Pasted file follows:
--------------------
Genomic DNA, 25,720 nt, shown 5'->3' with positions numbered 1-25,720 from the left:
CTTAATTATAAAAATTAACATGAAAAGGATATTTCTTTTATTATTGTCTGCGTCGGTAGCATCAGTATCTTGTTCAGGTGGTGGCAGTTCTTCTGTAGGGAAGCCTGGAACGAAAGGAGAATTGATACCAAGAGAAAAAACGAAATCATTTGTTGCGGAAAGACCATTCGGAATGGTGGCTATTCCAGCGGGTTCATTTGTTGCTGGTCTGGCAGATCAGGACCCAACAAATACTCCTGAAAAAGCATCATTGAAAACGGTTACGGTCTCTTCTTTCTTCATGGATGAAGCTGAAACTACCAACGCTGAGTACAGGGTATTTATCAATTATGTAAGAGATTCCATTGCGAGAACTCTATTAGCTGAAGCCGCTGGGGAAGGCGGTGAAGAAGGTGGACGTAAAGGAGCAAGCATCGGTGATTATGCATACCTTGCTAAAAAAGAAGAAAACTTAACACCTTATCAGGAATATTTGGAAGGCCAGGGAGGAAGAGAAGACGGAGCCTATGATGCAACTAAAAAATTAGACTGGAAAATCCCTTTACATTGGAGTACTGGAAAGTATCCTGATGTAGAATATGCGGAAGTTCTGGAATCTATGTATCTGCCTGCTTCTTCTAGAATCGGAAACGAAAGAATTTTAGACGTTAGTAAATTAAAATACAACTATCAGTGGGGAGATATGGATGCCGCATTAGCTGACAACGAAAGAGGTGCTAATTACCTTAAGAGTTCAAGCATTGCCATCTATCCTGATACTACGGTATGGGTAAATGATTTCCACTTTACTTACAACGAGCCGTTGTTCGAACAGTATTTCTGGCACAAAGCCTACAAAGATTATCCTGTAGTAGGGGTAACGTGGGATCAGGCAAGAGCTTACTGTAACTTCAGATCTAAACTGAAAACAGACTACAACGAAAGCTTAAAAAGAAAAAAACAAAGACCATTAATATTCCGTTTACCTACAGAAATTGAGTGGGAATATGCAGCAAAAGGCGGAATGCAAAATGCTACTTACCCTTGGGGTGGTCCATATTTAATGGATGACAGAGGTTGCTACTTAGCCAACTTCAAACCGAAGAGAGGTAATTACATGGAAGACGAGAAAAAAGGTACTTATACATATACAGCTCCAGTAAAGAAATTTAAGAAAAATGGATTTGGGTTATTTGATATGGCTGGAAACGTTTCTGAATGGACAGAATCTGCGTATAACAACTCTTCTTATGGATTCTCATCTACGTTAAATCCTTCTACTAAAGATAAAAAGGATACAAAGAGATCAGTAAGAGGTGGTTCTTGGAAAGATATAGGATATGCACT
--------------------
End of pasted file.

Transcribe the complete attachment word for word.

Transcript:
Genomic DNA, 25,720 nt, shown 5'->3' with positions numbered 1-25,720 from the left:
CTTAATTATAAAAATTAACATGAAAAGGATATTTCTTTTATTATTGTCTGCGTCGGTAGCATCAGTATCTTGTTCAGGTGGTGGCAGTTCTTCTGTAGGGAAGCCTGGAACGAAAGGAGAATTGATACCAAGAGAAAAAACGAAATCATTTGTTGCGGAAAGACCATTCGGAATGGTGGCTATTCCAGCGGGTTCATTTGTTGCTGGTCTGGCAGATCAGGACCCAACAAATACTCCTGAAAAAGCATCATTGAAAACGGTTACGGTCTCTTCTTTCTTCATGGATGAAGCTGAAACTACCAACGCTGAGTACAGGGTATTTATCAATTATGTAAGAGATTCCATTGCGAGAACTCTATTAGCTGAAGCCGCTGGGGAAGGCGGTGAAGAAGGTGGACGTAAAGGAGCAAGCATCGGTGATTATGCATACCTTGCTAAAAAAGAAGAAAACTTAACACCTTATCAGGAATATTTGGAAGGCCAGGGAGGAAGAGAAGACGGAGCCTATGATGCAACTAAAAAATTAGACTGGAAAATCCCTTTACATTGGAGTACTGGAAAGTATCCTGATGTAGAATATGCGGAAGTTCTGGAATCTATGTATCTGCCTGCTTCTTCTAGAATCGGAAACGAAAGAATTTTAGACGTTAGTAAATTAAAATACAACTATCAGTGGGGAGATATGGATGCCGCATTAGCTGACAACGAAAGAGGTGCTAATTACCTTAAGAGTTCAAGCATTGCCATCTATCCTGATACTACGGTATGGGTAAATGATTTCCACTTTACTTACAACGAGCCGTTGTTCGAACAGTATTTCTGGCACAAAGCCTACAAAGATTATCCTGTAGTAGGGGTAACGTGGGATCAGGCAAGAGCTTACTGTAACTTCAGATCTAAACTGAAAACAGACTACAACGAAAGCTTAAAAAGAAAAAAACAAAGACCATTAATATTCCGTTTACCTACAGAAATTGAGTGGGAATATGCAGCAAAAGGCGGAATGCAAAATGCTACTTACCCTTGGGGTGGTCCATATTTAATGGATGACAGAGGTTGCTACTTAGCCAACTTCAAACCGAAGAGAGGTAATTACATGGAAGACGAGAAAAAAGGTACTTATACATATACAGCTCCAGTAAAGAAATTTAAGAAAAATGGATTTGGGTTATTTGATATGGCTGGAAACGTTTCTGAATGGACAGAATCTGCGTATAACAACTCTTCTTATGGATTCTCATCTACGTTAAATCCTTCTACTAAAGATAAAAAGGATACAAAGAGATCAGTAAGAGGTGGTTCTTGGAAAGATATAGGATATGCACT